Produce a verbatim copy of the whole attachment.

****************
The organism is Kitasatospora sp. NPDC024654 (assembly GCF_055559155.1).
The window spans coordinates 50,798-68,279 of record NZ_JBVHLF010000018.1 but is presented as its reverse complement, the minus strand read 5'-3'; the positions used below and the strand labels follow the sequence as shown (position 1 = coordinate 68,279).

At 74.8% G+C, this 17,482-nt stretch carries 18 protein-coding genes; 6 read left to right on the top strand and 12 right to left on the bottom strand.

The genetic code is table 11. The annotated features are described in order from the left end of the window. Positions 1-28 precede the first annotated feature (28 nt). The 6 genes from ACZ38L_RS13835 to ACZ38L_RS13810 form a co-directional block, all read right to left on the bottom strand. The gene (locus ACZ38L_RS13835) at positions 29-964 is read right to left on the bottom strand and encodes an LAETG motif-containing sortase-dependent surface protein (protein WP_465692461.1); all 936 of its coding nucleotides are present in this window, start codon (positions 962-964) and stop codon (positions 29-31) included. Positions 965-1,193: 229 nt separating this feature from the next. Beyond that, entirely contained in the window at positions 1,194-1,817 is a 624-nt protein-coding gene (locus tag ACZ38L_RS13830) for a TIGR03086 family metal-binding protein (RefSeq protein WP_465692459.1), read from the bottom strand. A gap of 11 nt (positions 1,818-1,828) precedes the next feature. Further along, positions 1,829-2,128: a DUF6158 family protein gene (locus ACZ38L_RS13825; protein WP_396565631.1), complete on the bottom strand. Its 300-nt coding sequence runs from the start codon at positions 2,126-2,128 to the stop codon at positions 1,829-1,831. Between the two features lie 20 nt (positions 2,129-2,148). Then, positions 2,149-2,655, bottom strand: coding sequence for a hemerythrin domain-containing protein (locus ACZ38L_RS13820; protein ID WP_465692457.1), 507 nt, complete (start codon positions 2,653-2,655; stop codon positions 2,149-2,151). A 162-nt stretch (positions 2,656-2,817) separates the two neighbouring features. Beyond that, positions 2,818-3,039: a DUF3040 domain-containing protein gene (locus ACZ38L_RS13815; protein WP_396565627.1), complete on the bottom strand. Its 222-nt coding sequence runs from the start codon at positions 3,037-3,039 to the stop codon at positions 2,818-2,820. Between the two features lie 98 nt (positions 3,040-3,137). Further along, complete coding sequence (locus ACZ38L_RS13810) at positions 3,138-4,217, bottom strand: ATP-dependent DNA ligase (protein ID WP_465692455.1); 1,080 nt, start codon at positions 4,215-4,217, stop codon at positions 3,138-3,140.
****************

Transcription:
The organism is Kitasatospora sp. NPDC024654 (assembly GCF_055559155.1).
The window spans coordinates 50,798-68,279 of record NZ_JBVHLF010000018.1 but is presented as its reverse complement, the minus strand read 5'-3'; the positions used below and the strand labels follow the sequence as shown (position 1 = coordinate 68,279).

At 74.8% G+C, this 17,482-nt stretch carries 18 protein-coding genes; 6 read left to right on the top strand and 12 right to left on the bottom strand.

The genetic code is table 11. The annotated features are described in order from the left end of the window. Positions 1-28 precede the first annotated feature (28 nt). The 6 genes from ACZ38L_RS13835 to ACZ38L_RS13810 form a co-directional block, all read right to left on the bottom strand. The gene (locus ACZ38L_RS13835) at positions 29-964 is read right to left on the bottom strand and encodes an LAETG motif-containing sortase-dependent surface protein (protein WP_465692461.1); all 936 of its coding nucleotides are present in this window, start codon (positions 962-964) and stop codon (positions 29-31) included. Positions 965-1,193: 229 nt separating this feature from the next. Beyond that, entirely contained in the window at positions 1,194-1,817 is a 624-nt protein-coding gene (locus tag ACZ38L_RS13830) for a TIGR03086 family metal-binding protein (RefSeq protein WP_465692459.1), read from the bottom strand. A gap of 11 nt (positions 1,818-1,828) precedes the next feature. Further along, positions 1,829-2,128: a DUF6158 family protein gene (locus ACZ38L_RS13825; protein WP_396565631.1), complete on the bottom strand. Its 300-nt coding sequence runs from the start codon at positions 2,126-2,128 to the stop codon at positions 1,829-1,831. Between the two features lie 20 nt (positions 2,129-2,148). Then, positions 2,149-2,655, bottom strand: coding sequence for a hemerythrin domain-containing protein (locus ACZ38L_RS13820; protein ID WP_465692457.1), 507 nt, complete (start codon positions 2,653-2,655; stop codon positions 2,149-2,151). A 162-nt stretch (positions 2,656-2,817) separates the two neighbouring features. Beyond that, positions 2,818-3,039: a DUF3040 domain-containing protein gene (locus ACZ38L_RS13815; protein WP_396565627.1), complete on the bottom strand. Its 222-nt coding sequence runs from the start codon at positions 3,037-3,039 to the stop codon at positions 2,818-2,820. Between the two features lie 98 nt (positions 3,040-3,137). Further along, complete coding sequence (locus ACZ38L_RS13810) at positions 3,138-4,217, bottom strand: ATP-dependent DNA ligase (protein ID WP_465692455.1); 1,080 nt, start codon at positions 4,215-4,217, stop codon at positions 3,138-3,140.